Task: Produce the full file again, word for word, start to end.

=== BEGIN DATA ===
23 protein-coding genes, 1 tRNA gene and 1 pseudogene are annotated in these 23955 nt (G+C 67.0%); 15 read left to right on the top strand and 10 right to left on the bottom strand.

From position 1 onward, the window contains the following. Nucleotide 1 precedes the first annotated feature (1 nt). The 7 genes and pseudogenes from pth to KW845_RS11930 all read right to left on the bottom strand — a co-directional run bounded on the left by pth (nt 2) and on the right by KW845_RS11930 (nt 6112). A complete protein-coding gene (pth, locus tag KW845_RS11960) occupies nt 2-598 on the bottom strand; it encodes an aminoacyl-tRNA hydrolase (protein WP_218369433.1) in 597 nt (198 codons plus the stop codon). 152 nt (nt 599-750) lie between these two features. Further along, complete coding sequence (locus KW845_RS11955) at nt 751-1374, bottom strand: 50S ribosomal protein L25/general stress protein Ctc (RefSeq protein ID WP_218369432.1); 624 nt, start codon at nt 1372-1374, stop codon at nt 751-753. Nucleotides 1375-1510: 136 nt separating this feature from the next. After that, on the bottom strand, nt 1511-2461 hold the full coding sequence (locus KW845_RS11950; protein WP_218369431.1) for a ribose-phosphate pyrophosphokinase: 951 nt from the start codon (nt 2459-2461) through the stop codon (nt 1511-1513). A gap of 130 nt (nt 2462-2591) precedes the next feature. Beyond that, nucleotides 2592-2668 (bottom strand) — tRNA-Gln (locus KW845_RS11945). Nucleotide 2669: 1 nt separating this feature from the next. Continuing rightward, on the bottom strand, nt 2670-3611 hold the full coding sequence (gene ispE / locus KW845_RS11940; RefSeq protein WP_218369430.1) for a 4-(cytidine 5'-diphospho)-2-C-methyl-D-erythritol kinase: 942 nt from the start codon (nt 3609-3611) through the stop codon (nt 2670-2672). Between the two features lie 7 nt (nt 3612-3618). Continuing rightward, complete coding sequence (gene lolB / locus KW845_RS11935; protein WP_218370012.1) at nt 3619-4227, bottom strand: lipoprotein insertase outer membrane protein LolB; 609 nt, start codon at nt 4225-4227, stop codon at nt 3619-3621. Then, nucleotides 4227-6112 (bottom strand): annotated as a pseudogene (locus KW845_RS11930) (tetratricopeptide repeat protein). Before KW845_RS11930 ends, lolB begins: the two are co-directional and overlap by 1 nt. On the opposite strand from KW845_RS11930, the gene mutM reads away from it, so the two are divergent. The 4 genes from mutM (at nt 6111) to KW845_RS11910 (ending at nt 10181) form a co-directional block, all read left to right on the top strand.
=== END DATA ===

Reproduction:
23 protein-coding genes, 1 tRNA gene and 1 pseudogene are annotated in these 23955 nt (G+C 67.0%); 15 read left to right on the top strand and 10 right to left on the bottom strand.

From position 1 onward, the window contains the following. Nucleotide 1 precedes the first annotated feature (1 nt). The 7 genes and pseudogenes from pth to KW845_RS11930 all read right to left on the bottom strand — a co-directional run bounded on the left by pth (nt 2) and on the right by KW845_RS11930 (nt 6112). A complete protein-coding gene (pth, locus tag KW845_RS11960) occupies nt 2-598 on the bottom strand; it encodes an aminoacyl-tRNA hydrolase (protein WP_218369433.1) in 597 nt (198 codons plus the stop codon). 152 nt (nt 599-750) lie between these two features. Further along, complete coding sequence (locus KW845_RS11955) at nt 751-1374, bottom strand: 50S ribosomal protein L25/general stress protein Ctc (RefSeq protein ID WP_218369432.1); 624 nt, start codon at nt 1372-1374, stop codon at nt 751-753. Nucleotides 1375-1510: 136 nt separating this feature from the next. After that, on the bottom strand, nt 1511-2461 hold the full coding sequence (locus KW845_RS11950; protein WP_218369431.1) for a ribose-phosphate pyrophosphokinase: 951 nt from the start codon (nt 2459-2461) through the stop codon (nt 1511-1513). A gap of 130 nt (nt 2462-2591) precedes the next feature. Beyond that, nucleotides 2592-2668 (bottom strand) — tRNA-Gln (locus KW845_RS11945). Nucleotide 2669: 1 nt separating this feature from the next. Continuing rightward, on the bottom strand, nt 2670-3611 hold the full coding sequence (gene ispE / locus KW845_RS11940; RefSeq protein WP_218369430.1) for a 4-(cytidine 5'-diphospho)-2-C-methyl-D-erythritol kinase: 942 nt from the start codon (nt 3609-3611) through the stop codon (nt 2670-2672). Between the two features lie 7 nt (nt 3612-3618). Continuing rightward, complete coding sequence (gene lolB / locus KW845_RS11935; protein WP_218370012.1) at nt 3619-4227, bottom strand: lipoprotein insertase outer membrane protein LolB; 609 nt, start codon at nt 4225-4227, stop codon at nt 3619-3621. Then, nucleotides 4227-6112 (bottom strand): annotated as a pseudogene (locus KW845_RS11930) (tetratricopeptide repeat protein). Before KW845_RS11930 ends, lolB begins: the two are co-directional and overlap by 1 nt. On the opposite strand from KW845_RS11930, the gene mutM reads away from it, so the two are divergent. The 4 genes from mutM (at nt 6111) to KW845_RS11910 (ending at nt 10181) form a co-directional block, all read left to right on the top strand.